Section Five Overbreadth: The Facial Approach to Adjudicating Challenges Under Section Five of the Fourteenth Amendment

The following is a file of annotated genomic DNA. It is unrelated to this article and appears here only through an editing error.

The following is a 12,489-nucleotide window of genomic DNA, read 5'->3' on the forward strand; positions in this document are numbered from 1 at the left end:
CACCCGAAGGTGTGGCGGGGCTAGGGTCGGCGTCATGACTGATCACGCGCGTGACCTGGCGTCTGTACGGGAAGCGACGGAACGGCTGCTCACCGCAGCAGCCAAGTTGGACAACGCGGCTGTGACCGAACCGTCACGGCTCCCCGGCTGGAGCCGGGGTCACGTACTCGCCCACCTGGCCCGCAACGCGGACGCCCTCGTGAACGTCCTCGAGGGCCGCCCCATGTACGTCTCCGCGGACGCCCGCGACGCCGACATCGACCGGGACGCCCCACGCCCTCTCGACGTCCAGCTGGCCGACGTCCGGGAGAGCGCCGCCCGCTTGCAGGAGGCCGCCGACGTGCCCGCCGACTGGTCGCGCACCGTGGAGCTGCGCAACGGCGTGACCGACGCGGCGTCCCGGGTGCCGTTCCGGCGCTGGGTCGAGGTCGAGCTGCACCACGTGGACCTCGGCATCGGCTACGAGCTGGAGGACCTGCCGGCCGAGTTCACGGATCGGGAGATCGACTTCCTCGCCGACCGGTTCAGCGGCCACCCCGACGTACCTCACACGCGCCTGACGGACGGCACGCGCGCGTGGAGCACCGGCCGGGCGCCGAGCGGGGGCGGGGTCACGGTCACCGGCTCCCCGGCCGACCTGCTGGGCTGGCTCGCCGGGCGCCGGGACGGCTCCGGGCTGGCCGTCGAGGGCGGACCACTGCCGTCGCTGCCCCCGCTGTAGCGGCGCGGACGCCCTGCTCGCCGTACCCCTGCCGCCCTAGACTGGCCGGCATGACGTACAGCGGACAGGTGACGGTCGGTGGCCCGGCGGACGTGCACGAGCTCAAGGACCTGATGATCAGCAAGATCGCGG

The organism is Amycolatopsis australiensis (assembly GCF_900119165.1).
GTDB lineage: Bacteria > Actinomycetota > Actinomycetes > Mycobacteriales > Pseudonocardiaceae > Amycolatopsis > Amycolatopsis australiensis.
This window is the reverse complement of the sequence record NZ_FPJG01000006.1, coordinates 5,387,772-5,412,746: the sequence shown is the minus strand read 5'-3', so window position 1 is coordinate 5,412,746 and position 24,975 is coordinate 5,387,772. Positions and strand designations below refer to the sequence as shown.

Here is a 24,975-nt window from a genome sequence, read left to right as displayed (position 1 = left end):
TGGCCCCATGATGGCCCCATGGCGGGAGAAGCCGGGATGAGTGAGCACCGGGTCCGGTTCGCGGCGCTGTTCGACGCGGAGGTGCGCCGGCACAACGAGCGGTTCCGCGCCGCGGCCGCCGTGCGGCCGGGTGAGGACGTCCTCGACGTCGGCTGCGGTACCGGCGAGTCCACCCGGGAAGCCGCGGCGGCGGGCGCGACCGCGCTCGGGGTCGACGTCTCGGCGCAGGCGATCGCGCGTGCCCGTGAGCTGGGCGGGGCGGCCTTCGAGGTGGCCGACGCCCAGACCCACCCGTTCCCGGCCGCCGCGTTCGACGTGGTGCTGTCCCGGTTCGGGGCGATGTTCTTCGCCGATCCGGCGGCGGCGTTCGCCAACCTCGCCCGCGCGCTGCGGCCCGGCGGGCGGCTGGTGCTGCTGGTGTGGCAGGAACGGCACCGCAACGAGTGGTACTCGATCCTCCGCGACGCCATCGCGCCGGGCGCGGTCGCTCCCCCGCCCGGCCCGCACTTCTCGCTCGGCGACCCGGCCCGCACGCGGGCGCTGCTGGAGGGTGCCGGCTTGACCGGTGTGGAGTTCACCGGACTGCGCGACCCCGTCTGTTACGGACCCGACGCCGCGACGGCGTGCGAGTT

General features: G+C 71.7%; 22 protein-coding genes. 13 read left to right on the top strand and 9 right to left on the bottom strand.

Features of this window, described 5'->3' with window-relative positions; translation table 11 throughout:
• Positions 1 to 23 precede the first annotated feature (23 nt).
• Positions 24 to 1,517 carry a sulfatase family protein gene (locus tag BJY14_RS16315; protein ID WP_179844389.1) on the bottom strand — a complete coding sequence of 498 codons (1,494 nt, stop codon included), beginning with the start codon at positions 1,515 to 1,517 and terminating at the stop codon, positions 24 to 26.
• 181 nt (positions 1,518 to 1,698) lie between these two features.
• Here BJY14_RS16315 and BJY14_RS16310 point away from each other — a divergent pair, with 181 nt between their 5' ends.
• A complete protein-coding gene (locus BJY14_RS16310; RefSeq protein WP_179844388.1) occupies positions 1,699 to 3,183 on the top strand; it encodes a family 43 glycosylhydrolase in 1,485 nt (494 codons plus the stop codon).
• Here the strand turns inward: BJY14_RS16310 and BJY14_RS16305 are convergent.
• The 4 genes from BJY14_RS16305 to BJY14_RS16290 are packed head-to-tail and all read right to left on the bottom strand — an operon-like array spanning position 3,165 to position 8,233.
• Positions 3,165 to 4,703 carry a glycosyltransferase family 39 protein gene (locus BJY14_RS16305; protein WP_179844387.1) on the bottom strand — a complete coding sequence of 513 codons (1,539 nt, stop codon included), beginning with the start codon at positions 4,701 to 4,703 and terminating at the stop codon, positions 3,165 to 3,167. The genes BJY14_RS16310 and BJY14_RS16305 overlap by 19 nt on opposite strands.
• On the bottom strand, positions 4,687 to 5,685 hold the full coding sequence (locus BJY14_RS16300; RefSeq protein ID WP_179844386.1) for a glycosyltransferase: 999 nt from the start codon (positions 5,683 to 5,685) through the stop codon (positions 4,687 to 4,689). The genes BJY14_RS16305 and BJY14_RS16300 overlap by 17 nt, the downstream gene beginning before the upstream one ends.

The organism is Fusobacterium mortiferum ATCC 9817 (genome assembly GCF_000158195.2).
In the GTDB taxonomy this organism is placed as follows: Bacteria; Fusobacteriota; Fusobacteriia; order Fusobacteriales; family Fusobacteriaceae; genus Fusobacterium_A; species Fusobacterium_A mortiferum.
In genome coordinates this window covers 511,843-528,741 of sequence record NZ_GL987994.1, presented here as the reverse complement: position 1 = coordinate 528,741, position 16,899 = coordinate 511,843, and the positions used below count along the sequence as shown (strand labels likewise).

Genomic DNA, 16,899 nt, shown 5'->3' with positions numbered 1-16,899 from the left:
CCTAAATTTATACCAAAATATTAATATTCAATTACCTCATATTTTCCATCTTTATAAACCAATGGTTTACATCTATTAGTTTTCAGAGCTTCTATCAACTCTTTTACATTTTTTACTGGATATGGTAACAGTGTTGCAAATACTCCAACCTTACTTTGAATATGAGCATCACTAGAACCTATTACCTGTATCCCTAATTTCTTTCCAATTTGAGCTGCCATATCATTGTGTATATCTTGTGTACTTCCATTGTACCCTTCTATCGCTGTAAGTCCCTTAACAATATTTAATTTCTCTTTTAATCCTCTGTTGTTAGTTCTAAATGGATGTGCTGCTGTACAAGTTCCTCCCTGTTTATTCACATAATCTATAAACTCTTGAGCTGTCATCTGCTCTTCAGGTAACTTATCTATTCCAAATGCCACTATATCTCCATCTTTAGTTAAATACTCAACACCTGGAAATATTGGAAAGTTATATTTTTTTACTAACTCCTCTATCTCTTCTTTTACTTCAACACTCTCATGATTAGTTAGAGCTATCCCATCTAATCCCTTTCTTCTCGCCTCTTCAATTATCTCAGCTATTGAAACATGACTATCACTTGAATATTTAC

In February 1996, the New York State Department of Transportation fired Joseph Kilcullen from his position as a snowplow driver in the Department’s Highway Maintenance training program. Alleging that the state discharged him because of his epilepsy and learning disability, Kilcullen sued his former employer under the Americans with Disabilities Act (“ADA”), which abrogated states’ sovereign immunity and permitted private suits for damages against states in a federal court. Kilcullen asserted only that he was not treated the same as similarly situated non-disabled employees; his claim did not implicate the ADA’s requirement that employers provide “reasonable accommodation” to disabled employees. Nevertheless, the federal district court from the Northern District of New York concluded that to determine the validity of the ADA’s abrogation of state sovereign immunity in Kilcullen’s case, it had to consider whether the ADA as a whole – including the reasonable accommodation provisions – was a valid exercise of Congress’s power under section 5 of the Fourteenth Amendment. By discussing the proprietary of a facial analysis of the ADA’s abrogation of sovereign immunity, the district court in Kilcullen v. New York State Department of Transportation addressed an important procedural issue that the Supreme Court has failed to acknowledge in any of its section 5 cases since City of Boerne v. Flores. The Court’s silence on this point does not indicate inaction; in its recent cases, the Court has tacitly applied a new approach to adjudicating challenges to legislation enacted pursuant to Congress’s power under section 5 of the Fourteenth Amendment. This new approach not only permits facial challenges where previously they have been disfavored, but also assesses those challenges under a test that replaces the traditional standard with a version of overbreadth analysis typically reserved to the First Amendment context.